Implementing the Four Parts of Explicit Instruction
Are you a teacher who is new to explicit instruction and needs help implementing it in your classroom? Then you have come to the right place. This article will tell you how to implement the four parts of explicit instruction into your classroom.
1. Model with clear explanations.
How: Explain or show the skill in the same way learners will practice it. Focus on the critical parts of the content you are teaching.
Why: When expectations are clear, it takes out the guesswork from learning. Plus, some learners may need to see a model several times. To decide if that’s necessary, check for comprehension by asking learners to help you do an example.
- Make sure the skill you select to teach matches the learning outcome.
- Write a clear, concise explanation of the skill in your lesson plan.
- Double-check that your explanation includes each of the steps.
- Plan for several examples.
- Model the examples in the same way learners will practice it.
- Place a note in your plan to check for learners’ understanding periodically.
2. Express your thinking process.
How: While you are modeling, do a think-aloud of what’s happening in your mind. If you compare fractions, you may discuss how you recognized that the denominators are different. You might say, “I notice these 2 denominators are different. In this fraction, the denominator is a 6, but in this fraction, the denominator is a 5.”
Why: Learners who learn and think differently often don’t know how to begin a task or what to do when they’re stuck. Modeling self-talk can be helpful for these learners.
- Script how you will express your thinking. Don’t write out everything, but it’s essential to have your most essential points planned.
- Think of places where learners might get stuck. Plan how you’ll work through those tricky areas.
3. Provide chances to practice.
How: During guided practice, you may work through many problems as a class and either pre-correct or correct errors as they happen. Guided practice is your chance to ensure that every step is clear to learners so that they are ready to work independently. If learners haven’t grasped the skill, you can model or verbalize it again.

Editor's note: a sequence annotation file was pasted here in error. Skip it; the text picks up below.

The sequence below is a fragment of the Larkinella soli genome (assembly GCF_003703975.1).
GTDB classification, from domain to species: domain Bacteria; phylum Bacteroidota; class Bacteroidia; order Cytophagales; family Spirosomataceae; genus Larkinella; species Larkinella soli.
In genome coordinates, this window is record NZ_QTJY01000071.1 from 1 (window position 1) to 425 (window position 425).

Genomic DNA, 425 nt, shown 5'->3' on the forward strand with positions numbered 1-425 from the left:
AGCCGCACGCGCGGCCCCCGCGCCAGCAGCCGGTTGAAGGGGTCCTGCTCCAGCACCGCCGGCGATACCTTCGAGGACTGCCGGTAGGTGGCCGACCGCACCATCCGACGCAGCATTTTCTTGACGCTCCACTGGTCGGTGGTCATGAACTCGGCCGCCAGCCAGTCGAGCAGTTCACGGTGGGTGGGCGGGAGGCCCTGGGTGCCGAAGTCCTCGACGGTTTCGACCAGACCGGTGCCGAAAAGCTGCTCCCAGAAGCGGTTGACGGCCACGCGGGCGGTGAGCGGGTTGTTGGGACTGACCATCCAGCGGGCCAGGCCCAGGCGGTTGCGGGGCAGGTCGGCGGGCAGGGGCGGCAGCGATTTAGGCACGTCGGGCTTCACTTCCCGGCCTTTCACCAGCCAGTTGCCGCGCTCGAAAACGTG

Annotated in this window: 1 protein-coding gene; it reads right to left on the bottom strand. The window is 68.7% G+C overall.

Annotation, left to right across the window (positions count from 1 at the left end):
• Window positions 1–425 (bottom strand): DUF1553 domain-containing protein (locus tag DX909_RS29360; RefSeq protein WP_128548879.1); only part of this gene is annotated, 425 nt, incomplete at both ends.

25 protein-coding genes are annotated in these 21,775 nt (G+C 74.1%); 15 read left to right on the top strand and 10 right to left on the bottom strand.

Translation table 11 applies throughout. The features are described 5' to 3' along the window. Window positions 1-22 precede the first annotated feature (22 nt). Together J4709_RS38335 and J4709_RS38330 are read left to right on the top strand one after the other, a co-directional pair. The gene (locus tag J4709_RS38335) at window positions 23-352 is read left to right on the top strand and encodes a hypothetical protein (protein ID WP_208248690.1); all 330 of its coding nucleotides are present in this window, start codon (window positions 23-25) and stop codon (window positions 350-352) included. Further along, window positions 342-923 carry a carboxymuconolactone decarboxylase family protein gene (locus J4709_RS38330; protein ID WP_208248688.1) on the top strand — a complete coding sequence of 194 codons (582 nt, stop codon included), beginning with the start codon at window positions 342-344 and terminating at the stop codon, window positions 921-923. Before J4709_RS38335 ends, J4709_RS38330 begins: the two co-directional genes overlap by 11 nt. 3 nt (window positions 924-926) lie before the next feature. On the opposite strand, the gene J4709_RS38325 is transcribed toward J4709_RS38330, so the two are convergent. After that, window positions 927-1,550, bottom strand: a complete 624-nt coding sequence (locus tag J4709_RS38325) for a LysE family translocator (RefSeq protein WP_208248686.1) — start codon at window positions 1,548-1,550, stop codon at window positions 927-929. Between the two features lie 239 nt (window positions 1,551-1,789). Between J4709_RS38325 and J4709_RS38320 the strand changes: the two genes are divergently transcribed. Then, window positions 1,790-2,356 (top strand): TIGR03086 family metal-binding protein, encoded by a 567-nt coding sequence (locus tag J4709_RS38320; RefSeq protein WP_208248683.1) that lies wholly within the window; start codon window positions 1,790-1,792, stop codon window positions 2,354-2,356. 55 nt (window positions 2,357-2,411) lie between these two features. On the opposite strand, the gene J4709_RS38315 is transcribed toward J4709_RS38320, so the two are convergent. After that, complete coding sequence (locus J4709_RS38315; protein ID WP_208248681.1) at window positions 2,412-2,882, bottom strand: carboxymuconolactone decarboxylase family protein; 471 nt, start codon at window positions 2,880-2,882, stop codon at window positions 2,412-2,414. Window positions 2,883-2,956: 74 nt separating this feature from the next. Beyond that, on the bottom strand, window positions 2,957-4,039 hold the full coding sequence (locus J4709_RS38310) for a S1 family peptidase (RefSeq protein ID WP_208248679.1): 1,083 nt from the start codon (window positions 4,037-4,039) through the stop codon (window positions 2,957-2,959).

Once learners are successful with guided practice, move forward with independent practice. Resist the urge to introduce difficult content. Instead, focus on independent practice assignments that align with the skill you modeled. Learners should master the assignments during independent practice about 90 percent of the time.
After independent practice, perform a cumulative review of learned skills. The review will help learners gain and retain automaticity with the skills.
Why: Learners need to practice a skill for it to remain in their long-term memory. Guided and independent practice and cumulative review can help this process.
- Plan enough time for several chances to practice.
For guided practice:
- Plan practice activities that students will be successful with.
- Script your prompts, and remember that you may need to adjust your script at the moment to meet learners’ needs.
For independent practice:
- Review expectations and the resources learners will utilize before beginning.
- Design chances that you feel learners will be able to work on without support.
Use several ways of getting learner responses during practice to check the learner’s understanding. For instance:
- Plan for verbal responses, such as choral responses.
- Plan for written responses, such as “stop and jot” or writing a response on dry-erase boards.
- Plan for physical responses, such as nonverbal signals.
- Identify the set of skills necessary to meet the learning goals.
- Plan strategies to review previously taught skills that ladder up to the new skills you’re teaching.
- Plan strategies to review the newly acquired skills or info.
- Keep the cumulative review brief and focused.
4. Give feedback.
How: As your learners engage in guided and independent practice, give them immediate and actionable feedback.
Why: A quick response will guide learners to success and will reduce the chance that they’ll practice a skill or strategy with errors.
- Make a note of times in the lesson when you’ll be able to move about the room to make informal observations of learners.
- Attach a sheet of paper with your learners’ names to a clipboard.
- Leave time to deliver specific feedback to each learner.
- Write a note in your plan to analyze learner data after the lesson. You’ll want to utilize the data to make decisions about what instruction a learner needs next.